The next two books should also be able to be read on their own, even though there will be some things that new readers won't fully get. Like you need three major steps in the story arc. One per book. One story broken into three parts is an almost impossible sell for a debut author.

The middle book of a trilogy is one of the hardest things to write. It's a lot like the middle of a novel, where things tend to bog down. It's often ends up a set up for book three, so it doesn't feel like its own book. A solid "stand alone" plot here will help combat this a lot. (I rewrote my book two five times before I got it right). The plot can still be part of a larger story, but there's something specific that needs to be done that's driving your story, and that's resolved by the end of book two.

Trying to figure out what back story and info from the previous books to put in will likely drive you nuts. I found using only what was relevant to the current plot helpful in knowing what to put in. You'll also need to remind readers about any world building and world mechanics and how that works. (and do it without re-doing what you did before. This can be a challenge finding new ways to show this). I also found that thinking about book one as "backstory" and looking at the goal your protag has for book two helped a lot in keeping me focused.

Character growth is important as well, not only for your protag, but for the secondary characters. Second and third book are great places to develop the best friends and sidekicks. Be wary of adding too many new characters. Only add ones that are critical to the next step of the story. I found recycling old characters very helpful here. Throwaway ones or very minor ones could fill bigger roles in later books.

Stakes need to continue to escalate, but be wary of starting book two off with too high of stakes. This is easy to fall into if you treat it like the next chapter of book one, since book one ending with super high stakes (or it should have). New information about your characters, the world and the problems also need to be revealed over the course of the trilogy. There has to always been something for the reader to discover.

You don't need to have the full trilogy written before you submit to agents. A one or two-page synopsis for the next two books is enough for your agent to sell the full trilogy. (that's what my agent did). However, if you're in no hurry to submit, having all three done so you can edit book one if you think of something really cool while writing book three has its advantages. There's stuff I wish I could go back and add to one that I can't since it's already on the shelves.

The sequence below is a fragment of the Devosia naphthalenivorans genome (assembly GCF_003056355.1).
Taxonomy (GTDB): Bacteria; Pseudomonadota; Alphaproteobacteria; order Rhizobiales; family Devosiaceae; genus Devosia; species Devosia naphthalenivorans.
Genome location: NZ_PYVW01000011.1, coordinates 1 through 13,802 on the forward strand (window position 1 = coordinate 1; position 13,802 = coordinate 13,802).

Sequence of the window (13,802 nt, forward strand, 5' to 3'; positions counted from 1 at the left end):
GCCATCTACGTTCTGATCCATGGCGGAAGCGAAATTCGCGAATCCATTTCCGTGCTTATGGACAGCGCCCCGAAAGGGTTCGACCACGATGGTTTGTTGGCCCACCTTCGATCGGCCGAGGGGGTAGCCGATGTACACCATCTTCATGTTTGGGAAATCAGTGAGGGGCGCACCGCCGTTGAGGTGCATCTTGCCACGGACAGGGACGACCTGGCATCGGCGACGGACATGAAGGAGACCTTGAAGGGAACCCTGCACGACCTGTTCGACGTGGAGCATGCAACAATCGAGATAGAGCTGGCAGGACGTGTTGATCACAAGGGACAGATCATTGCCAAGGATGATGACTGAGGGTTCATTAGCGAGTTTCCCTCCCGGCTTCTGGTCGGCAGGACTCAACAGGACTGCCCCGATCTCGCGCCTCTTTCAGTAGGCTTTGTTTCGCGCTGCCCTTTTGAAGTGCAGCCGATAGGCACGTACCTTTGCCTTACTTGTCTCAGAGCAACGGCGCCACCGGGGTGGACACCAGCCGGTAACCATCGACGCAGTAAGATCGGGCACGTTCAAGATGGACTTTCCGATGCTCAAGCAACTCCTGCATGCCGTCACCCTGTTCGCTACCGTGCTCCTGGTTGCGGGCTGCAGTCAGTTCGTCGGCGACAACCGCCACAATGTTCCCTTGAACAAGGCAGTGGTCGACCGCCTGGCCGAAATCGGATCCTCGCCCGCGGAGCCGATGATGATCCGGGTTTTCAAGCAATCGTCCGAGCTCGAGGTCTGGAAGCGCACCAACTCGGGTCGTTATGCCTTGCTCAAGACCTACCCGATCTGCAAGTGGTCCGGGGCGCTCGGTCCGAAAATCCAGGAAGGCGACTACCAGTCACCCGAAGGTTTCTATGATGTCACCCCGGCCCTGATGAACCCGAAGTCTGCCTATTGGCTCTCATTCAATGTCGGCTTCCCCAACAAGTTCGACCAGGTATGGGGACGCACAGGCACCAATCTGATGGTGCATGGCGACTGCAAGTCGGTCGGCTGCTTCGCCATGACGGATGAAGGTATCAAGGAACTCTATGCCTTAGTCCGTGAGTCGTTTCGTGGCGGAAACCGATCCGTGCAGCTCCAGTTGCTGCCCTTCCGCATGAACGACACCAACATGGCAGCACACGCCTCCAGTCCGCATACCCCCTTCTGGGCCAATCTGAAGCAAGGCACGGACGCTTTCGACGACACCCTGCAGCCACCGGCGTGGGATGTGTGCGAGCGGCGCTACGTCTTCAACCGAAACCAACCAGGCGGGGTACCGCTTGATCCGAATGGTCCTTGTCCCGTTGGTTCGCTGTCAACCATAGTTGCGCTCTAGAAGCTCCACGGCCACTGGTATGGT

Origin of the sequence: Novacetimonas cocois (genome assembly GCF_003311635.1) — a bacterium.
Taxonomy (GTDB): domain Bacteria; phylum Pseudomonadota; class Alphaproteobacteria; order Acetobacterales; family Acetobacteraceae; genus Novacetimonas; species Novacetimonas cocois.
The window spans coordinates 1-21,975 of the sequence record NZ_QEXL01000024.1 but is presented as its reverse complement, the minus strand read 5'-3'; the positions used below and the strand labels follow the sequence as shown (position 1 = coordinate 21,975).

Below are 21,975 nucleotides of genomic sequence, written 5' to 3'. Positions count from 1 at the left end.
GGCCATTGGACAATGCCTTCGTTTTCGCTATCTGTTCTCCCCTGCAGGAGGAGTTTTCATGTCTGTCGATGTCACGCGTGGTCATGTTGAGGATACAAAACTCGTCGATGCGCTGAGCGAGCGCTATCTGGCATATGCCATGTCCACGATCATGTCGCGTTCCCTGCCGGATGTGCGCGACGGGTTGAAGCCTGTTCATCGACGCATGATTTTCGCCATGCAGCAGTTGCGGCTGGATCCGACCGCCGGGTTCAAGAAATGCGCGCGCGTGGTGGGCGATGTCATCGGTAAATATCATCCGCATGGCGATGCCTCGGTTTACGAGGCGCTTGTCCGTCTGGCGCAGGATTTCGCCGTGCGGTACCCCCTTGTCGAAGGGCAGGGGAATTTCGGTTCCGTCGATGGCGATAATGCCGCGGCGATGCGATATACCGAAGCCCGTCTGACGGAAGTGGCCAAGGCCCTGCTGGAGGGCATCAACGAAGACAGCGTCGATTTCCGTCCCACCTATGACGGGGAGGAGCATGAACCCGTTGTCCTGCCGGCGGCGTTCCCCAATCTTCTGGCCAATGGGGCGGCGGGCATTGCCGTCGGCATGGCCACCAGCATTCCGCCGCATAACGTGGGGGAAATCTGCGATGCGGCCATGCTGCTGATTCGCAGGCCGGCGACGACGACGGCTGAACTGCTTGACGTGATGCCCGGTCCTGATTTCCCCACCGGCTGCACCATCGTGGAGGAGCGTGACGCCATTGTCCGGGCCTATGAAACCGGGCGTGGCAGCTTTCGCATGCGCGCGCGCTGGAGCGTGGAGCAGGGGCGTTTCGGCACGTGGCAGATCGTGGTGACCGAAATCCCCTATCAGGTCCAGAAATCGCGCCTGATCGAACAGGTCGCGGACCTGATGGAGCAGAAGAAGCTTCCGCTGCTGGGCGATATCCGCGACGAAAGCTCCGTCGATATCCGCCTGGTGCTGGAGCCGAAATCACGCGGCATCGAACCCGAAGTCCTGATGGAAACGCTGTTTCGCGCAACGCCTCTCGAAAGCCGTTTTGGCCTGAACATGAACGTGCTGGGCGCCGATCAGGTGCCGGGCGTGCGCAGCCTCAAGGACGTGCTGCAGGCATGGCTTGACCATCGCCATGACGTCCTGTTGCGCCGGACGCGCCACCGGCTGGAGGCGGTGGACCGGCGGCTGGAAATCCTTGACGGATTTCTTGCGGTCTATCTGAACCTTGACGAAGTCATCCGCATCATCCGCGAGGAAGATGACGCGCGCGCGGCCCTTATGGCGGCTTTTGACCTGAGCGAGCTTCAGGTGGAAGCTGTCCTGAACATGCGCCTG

02-09-2010, 11:30 PM
I completely agree with people that said that maybe publishers won't buy your stoy as a three book deal. I've learnt this from experience. I was just starting out with one of my novels when I read a thread discussing something similar to this. I had to reall re think my novel ending, to make it a single just incase it wasn't bought as a trilogy.

02-10-2010, 07:59 AM
Thanks everyone! Such wonderful comments and advice! You've addressed many of the thoughts (and fears) I've had while creating my story. I know that writing a trilogy is no small undertaking. I started out with an idea for one book, but the story kept expanding so I decided to add two more books.

I've also experienced something interesting. My back story is becoming, in some ways, as interesting (or more so) than the original story. I wrote a back story prologue for book two that is almost better than the first chapter of book one. Not sure what to do with that yet, but I'm hoping that will gel as I begin to write book two. It's possible that the back story can be a standalone book (or a possible series) at a later date. All in all, it's an amazing (and often surprising) experience.

My first book is finished and is being read by several beta readers. It's gotten very positive feedback so far. I'm leaning towards completing all three books before submitting, so I have the option of going back and adding foreshadowing or other clues that could enrich the story as a whole even more. Fantasy is difficult to do, but so much fun. I'm not in a huge hurry and have a full time job, so I have the luxury of taking my time (not TOO much though) :D